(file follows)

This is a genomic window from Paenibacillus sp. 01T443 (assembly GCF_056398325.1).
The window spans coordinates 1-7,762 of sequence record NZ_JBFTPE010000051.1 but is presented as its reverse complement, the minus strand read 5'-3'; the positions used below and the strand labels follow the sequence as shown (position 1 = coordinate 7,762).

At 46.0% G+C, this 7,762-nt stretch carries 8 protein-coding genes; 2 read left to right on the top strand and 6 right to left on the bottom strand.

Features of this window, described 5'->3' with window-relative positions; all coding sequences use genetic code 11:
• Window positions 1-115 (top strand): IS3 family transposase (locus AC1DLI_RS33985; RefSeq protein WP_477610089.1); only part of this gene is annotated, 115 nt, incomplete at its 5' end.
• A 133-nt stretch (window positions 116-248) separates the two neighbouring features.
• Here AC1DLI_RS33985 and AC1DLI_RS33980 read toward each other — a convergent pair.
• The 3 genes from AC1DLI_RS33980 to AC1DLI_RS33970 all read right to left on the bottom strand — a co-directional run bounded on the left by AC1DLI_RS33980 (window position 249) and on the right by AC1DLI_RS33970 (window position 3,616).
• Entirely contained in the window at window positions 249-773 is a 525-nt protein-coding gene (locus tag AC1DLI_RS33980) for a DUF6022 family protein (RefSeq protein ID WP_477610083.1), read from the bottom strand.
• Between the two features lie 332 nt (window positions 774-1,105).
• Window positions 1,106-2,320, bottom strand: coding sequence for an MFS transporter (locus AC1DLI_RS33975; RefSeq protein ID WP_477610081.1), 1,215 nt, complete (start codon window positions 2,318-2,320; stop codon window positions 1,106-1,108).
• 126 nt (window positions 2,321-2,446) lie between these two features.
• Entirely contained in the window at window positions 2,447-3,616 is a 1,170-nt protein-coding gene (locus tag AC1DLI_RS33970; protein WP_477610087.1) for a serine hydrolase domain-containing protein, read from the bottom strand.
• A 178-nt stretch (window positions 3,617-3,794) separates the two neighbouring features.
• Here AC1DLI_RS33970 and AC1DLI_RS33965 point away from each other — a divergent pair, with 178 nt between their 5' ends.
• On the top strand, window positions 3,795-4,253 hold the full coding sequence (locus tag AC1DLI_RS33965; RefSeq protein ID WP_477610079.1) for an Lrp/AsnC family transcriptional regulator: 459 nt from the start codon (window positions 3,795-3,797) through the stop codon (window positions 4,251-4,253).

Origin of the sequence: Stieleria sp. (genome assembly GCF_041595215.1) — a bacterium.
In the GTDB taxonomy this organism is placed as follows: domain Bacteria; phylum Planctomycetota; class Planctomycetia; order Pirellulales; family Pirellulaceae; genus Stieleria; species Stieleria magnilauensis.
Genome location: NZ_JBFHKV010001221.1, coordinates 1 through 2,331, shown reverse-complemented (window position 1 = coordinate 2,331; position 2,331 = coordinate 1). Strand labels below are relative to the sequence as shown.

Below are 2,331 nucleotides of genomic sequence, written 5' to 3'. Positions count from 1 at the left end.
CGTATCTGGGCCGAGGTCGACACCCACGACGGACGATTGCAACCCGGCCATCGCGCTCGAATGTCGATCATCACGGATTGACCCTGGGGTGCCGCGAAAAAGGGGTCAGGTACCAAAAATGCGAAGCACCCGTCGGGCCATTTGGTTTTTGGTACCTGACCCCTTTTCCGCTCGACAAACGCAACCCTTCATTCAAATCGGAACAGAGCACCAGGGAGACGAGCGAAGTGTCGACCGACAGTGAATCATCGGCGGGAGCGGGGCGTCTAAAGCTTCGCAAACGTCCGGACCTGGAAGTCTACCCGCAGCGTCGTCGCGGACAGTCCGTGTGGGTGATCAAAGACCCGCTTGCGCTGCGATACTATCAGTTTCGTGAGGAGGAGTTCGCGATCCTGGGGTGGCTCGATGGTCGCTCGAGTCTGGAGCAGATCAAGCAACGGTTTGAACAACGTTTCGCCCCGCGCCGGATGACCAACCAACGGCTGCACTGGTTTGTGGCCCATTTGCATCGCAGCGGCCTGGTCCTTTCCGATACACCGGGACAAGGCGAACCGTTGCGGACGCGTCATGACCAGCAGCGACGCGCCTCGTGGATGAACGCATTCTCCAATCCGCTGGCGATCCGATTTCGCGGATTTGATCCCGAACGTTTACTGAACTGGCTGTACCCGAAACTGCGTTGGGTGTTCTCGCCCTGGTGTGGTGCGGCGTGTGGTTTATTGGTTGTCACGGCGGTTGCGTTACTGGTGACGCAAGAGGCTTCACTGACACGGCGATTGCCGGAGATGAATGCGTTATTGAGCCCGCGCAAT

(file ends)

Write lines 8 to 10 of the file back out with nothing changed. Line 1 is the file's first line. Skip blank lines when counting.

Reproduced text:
• The 3 genes from AC1DLI_RS33980 to AC1DLI_RS33970 all read right to left on the bottom strand — a co-directional run bounded on the left by AC1DLI_RS33980 (window position 249) and on the right by AC1DLI_RS33970 (window position 3,616).
• Entirely contained in the window at window positions 249-773 is a 525-nt protein-coding gene (locus tag AC1DLI_RS33980) for a DUF6022 family protein (RefSeq protein ID WP_477610083.1), read from the bottom strand.
• Between the two features lie 332 nt (window positions 774-1,105).